The first step in installing a rain chain is finding the correct location that provides the functional benefit and aesthetic look intended. If gutters exist, the ideal locations may include places in the gutter system that leak or in place of an existing downspout. If the home does not have a gutter system, watch the roofline during a rain event, and identify areas where the water is naturally concentrating, often this is an eave where roof lines come together, such as a corner of the home. Further inspection of the ground beneath the roof dripline may indicate areas of soil loss. Locating a rain chain in these areas may assist in reducing rainfall energy, as previously mentioned. Rain chains are a tool for water management for on the spot water management versus trying to redirect the water to a new section of the roof.

Once an appropriate location has been selected for the rain chain, it is ready to install. Here are the minimum materials needed for installation:

  • Rain Chain
  • Anchoring dish, pot or rain barrel
  • ¾” Drainage rock – Look for rock with rough edges, smooth stones will also work but tends to settle together more quickly
  • (Optional) river stones


  1. This Photo by Unknown Author is licensed under CC BY-NC

    This Photo by Unknown Author is licensed under CC BY-NC

    Attach the chain to the gutter, following the manufacturer’s directions of the chain selected. Attachment methods vary depending on the brand you choose.

  2. If you choose to let the chain hang to the ground, you will want to use an anchoring dish (or planter pot) to prevent the chain from swinging in the wind and also to catch the water that comes down the chain. Use a shovel to dig a depression 6 inches deep below the center of where the dish will be. Note: the hole should be a few inches wider than the dish itself.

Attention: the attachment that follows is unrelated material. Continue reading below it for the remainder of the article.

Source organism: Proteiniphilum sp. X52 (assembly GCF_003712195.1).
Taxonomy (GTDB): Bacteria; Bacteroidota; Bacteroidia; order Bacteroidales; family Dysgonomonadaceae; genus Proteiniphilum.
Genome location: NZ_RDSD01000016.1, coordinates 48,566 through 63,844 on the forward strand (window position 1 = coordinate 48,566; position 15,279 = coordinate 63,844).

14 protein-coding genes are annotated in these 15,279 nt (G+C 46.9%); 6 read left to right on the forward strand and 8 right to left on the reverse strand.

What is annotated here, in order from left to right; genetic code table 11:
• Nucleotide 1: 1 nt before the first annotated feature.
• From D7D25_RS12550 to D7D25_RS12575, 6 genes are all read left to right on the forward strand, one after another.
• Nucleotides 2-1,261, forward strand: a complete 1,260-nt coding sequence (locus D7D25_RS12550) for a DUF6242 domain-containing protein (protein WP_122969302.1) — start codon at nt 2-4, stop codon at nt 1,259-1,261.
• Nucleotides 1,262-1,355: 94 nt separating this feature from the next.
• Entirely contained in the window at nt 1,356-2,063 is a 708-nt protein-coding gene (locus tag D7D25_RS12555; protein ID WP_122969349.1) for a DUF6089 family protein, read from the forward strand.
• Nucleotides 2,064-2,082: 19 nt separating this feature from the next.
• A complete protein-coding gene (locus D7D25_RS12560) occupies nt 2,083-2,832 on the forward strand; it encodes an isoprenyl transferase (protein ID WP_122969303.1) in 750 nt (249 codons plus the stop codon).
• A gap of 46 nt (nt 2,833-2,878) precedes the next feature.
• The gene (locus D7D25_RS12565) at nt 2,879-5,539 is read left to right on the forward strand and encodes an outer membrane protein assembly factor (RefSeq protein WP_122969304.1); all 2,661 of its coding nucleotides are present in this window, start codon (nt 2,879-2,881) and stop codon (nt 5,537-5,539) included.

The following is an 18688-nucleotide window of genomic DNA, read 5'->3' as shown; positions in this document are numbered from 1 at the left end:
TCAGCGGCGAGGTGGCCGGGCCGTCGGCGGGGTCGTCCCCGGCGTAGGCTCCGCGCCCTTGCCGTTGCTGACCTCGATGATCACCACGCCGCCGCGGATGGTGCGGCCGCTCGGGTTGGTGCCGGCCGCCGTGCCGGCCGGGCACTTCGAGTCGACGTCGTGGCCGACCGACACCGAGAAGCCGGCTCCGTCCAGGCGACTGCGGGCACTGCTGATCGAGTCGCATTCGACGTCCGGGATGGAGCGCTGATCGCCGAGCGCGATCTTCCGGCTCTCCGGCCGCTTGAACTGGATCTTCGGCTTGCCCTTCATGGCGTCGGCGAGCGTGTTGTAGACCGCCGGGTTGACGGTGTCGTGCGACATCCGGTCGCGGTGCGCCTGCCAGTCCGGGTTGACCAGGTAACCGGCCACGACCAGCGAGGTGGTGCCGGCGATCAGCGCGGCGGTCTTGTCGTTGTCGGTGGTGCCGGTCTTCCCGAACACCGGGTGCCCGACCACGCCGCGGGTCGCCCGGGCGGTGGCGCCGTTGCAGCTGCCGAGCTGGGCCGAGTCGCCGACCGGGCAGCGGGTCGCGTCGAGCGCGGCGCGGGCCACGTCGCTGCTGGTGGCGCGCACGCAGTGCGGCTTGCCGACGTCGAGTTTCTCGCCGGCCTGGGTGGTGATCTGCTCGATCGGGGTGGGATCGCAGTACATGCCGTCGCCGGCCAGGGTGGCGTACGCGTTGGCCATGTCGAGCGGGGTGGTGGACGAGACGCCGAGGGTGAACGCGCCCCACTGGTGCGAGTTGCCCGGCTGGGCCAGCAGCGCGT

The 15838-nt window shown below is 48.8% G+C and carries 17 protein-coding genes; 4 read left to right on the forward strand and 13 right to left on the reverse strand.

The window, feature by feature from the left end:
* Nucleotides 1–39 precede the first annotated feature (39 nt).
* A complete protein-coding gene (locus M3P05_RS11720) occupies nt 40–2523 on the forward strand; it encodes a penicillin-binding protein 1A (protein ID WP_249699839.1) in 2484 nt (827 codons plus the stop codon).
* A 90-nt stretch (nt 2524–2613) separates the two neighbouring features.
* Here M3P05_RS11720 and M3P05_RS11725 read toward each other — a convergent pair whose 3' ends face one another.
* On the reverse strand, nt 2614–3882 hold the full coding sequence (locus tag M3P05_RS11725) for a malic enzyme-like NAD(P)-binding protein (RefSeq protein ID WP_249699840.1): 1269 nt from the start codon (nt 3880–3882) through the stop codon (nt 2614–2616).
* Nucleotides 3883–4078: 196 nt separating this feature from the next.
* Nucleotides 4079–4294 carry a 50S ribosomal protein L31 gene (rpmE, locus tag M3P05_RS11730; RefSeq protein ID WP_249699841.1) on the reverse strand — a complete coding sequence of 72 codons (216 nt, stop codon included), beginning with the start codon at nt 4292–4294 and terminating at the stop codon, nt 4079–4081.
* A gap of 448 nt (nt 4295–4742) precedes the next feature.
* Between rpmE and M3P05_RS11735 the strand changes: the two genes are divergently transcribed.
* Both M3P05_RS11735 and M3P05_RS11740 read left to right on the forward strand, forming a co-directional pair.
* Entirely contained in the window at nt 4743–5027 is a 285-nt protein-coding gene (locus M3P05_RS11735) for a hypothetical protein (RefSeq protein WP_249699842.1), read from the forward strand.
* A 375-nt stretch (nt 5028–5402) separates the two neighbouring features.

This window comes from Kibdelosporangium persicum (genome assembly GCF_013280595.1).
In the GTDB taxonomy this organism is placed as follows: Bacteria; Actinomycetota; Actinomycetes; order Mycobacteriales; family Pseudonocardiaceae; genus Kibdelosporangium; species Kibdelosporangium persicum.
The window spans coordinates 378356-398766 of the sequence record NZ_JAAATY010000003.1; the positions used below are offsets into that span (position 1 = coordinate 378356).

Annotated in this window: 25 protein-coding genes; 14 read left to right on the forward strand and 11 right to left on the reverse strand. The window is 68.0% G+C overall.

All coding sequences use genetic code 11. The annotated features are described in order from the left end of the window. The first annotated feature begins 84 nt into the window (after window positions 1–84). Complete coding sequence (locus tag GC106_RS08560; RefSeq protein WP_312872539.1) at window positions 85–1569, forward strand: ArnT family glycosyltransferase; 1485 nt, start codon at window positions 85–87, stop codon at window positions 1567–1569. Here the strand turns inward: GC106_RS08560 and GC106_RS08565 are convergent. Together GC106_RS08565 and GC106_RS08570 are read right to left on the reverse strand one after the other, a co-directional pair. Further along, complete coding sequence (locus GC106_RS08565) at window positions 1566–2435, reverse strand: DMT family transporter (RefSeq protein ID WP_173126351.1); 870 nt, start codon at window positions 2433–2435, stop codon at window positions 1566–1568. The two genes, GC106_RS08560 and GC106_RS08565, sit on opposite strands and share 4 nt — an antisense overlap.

1. If using a rain barrel, skip steps 3-5 and assure that the rain chain nearly touches the top of the rain barrel.
  3. Fill the hole with ¾ inch drainage rock and place the anchoring dish on top. Secure the chain to the dish. The drainage rock will prevent water from pooling when it overflows the walls of the dish and allows it to infiltrate the soil without eroding the area around the chain.
  4. Optional: Cover the drainage rock with a few river stones, and place some inside the dish to disguise the attachment point. The river rock is larger and more aesthetically pleasing than drainage rock; it is purely for aesthetics in this application.
  5. Test it out with a water hose aimed at the roof or observe during the next rainstorm to assure it is functioning as intended.


Keep in mind that the chain and rainwater will add weight to the eave. Remember, water weighs a little over 8 lbs. per gallon. Look for signs of stress to the roof structure, if noted, remove the rain chain or provide reinforcement to avoid roof damage. Over time, the metal will age. Check the gutters for wear and tear at least twice a year (this can be done when cleaning the gutters, which should also be done twice a year). Choose a material that does not require constant maintenance or replacement. Periodically check the condition of the ground around the chain for signs of erosion; if noted, add more rock or a larger anchoring dish. Inspect the area to ensure water is draining. If standing water is noted, then additional considerations and effort are needed to direct the water away from your home.

The rain chain may not be the answer to all your water management problems, but when used with other rainwater harvesting and best management practices, it has the potential to help reduce erosion, conserve water and add an aesthetically pleasing feature to your home.


  1. Hahne, Kathryn. “Rain Chains.” University of Arizona Backyards and Beyond, Fall 2008,

Originally published 06/20

If this document didn’t answer your questions, please contact HGIC at or 1-888-656-9988.